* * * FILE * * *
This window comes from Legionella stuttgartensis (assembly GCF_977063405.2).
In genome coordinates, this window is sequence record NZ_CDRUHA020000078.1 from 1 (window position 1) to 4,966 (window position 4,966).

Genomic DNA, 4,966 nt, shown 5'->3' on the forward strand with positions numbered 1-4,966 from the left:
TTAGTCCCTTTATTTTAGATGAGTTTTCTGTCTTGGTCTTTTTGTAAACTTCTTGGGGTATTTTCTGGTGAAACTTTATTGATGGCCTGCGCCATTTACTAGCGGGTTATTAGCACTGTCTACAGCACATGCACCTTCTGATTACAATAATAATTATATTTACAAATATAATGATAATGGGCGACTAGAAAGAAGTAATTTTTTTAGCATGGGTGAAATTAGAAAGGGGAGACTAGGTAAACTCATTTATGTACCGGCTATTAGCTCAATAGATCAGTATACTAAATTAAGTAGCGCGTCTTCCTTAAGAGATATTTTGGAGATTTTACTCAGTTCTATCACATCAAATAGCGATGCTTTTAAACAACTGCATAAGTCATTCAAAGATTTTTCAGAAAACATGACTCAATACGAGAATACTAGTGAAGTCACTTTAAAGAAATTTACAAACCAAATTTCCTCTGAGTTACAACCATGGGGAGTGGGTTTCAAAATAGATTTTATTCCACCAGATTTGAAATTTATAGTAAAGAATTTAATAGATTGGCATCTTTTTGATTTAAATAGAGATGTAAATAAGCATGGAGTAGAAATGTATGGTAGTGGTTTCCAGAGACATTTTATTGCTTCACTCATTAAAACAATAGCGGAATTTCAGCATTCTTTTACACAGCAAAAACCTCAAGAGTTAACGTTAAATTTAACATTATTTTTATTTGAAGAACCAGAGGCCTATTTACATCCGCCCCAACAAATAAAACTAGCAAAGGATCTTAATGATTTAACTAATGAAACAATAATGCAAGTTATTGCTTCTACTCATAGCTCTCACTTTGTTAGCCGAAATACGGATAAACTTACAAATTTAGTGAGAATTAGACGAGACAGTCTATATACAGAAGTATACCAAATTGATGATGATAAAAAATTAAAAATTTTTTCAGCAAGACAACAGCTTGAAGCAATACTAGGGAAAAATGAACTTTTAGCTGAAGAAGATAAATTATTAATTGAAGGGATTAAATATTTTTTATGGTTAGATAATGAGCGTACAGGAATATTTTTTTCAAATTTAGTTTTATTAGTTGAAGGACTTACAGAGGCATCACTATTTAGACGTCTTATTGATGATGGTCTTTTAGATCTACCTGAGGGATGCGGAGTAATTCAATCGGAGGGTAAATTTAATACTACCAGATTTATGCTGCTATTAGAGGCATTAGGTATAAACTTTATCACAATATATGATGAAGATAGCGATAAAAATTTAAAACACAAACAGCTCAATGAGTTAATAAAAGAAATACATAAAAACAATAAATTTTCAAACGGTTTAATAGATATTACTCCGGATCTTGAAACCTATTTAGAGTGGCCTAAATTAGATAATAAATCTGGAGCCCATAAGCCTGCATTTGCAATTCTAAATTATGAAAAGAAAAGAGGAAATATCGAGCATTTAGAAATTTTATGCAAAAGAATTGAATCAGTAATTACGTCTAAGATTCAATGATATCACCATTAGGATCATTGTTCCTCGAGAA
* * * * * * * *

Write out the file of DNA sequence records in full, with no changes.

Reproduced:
This window comes from Legionella stuttgartensis (assembly GCF_977063405.2).
In genome coordinates, this window is sequence record NZ_CDRUHA020000078.1 from 1 (window position 1) to 4,966 (window position 4,966).

Genomic DNA, 4,966 nt, shown 5'->3' on the forward strand with positions numbered 1-4,966 from the left:
TTAGTCCCTTTATTTTAGATGAGTTTTCTGTCTTGGTCTTTTTGTAAACTTCTTGGGGTATTTTCTGGTGAAACTTTATTGATGGCCTGCGCCATTTACTAGCGGGTTATTAGCACTGTCTACAGCACATGCACCTTCTGATTACAATAATAATTATATTTACAAATATAATGATAATGGGCGACTAGAAAGAAGTAATTTTTTTAGCATGGGTGAAATTAGAAAGGGGAGACTAGGTAAACTCATTTATGTACCGGCTATTAGCTCAATAGATCAGTATACTAAATTAAGTAGCGCGTCTTCCTTAAGAGATATTTTGGAGATTTTACTCAGTTCTATCACATCAAATAGCGATGCTTTTAAACAACTGCATAAGTCATTCAAAGATTTTTCAGAAAACATGACTCAATACGAGAATACTAGTGAAGTCACTTTAAAGAAATTTACAAACCAAATTTCCTCTGAGTTACAACCATGGGGAGTGGGTTTCAAAATAGATTTTATTCCACCAGATTTGAAATTTATAGTAAAGAATTTAATAGATTGGCATCTTTTTGATTTAAATAGAGATGTAAATAAGCATGGAGTAGAAATGTATGGTAGTGGTTTCCAGAGACATTTTATTGCTTCACTCATTAAAACAATAGCGGAATTTCAGCATTCTTTTACACAGCAAAAACCTCAAGAGTTAACGTTAAATTTAACATTATTTTTATTTGAAGAACCAGAGGCCTATTTACATCCGCCCCAACAAATAAAACTAGCAAAGGATCTTAATGATTTAACTAATGAAACAATAATGCAAGTTATTGCTTCTACTCATAGCTCTCACTTTGTTAGCCGAAATACGGATAAACTTACAAATTTAGTGAGAATTAGACGAGACAGTCTATATACAGAAGTATACCAAATTGATGATGATAAAAAATTAAAAATTTTTTCAGCAAGACAACAGCTTGAAGCAATACTAGGGAAAAATGAACTTTTAGCTGAAGAAGATAAATTATTAATTGAAGGGATTAAATATTTTTTATGGTTAGATAATGAGCGTACAGGAATATTTTTTTCAAATTTAGTTTTATTAGTTGAAGGACTTACAGAGGCATCACTATTTAGACGTCTTATTGATGATGGTCTTTTAGATCTACCTGAGGGATGCGGAGTAATTCAATCGGAGGGTAAATTTAATACTACCAGATTTATGCTGCTATTAGAGGCATTAGGTATAAACTTTATCACAATATATGATGAAGATAGCGATAAAAATTTAAAACACAAACAGCTCAATGAGTTAATAAAAGAAATACATAAAAACAATAAATTTTCAAACGGTTTAATAGATATTACTCCGGATCTTGAAACCTATTTAGAGTGGCCTAAATTAGATAATAAATCTGGAGCCCATAAGCCTGCATTTGCAATTCTAAATTATGAAAAGAAAAGAGGAAATATCGAGCATTTAGAAATTTTATGCAAAAGAATTGAATCAGTAATTACGTCTAAGATTCAATGATATCACCATTAGGATCATTGTTCCTCGAGAA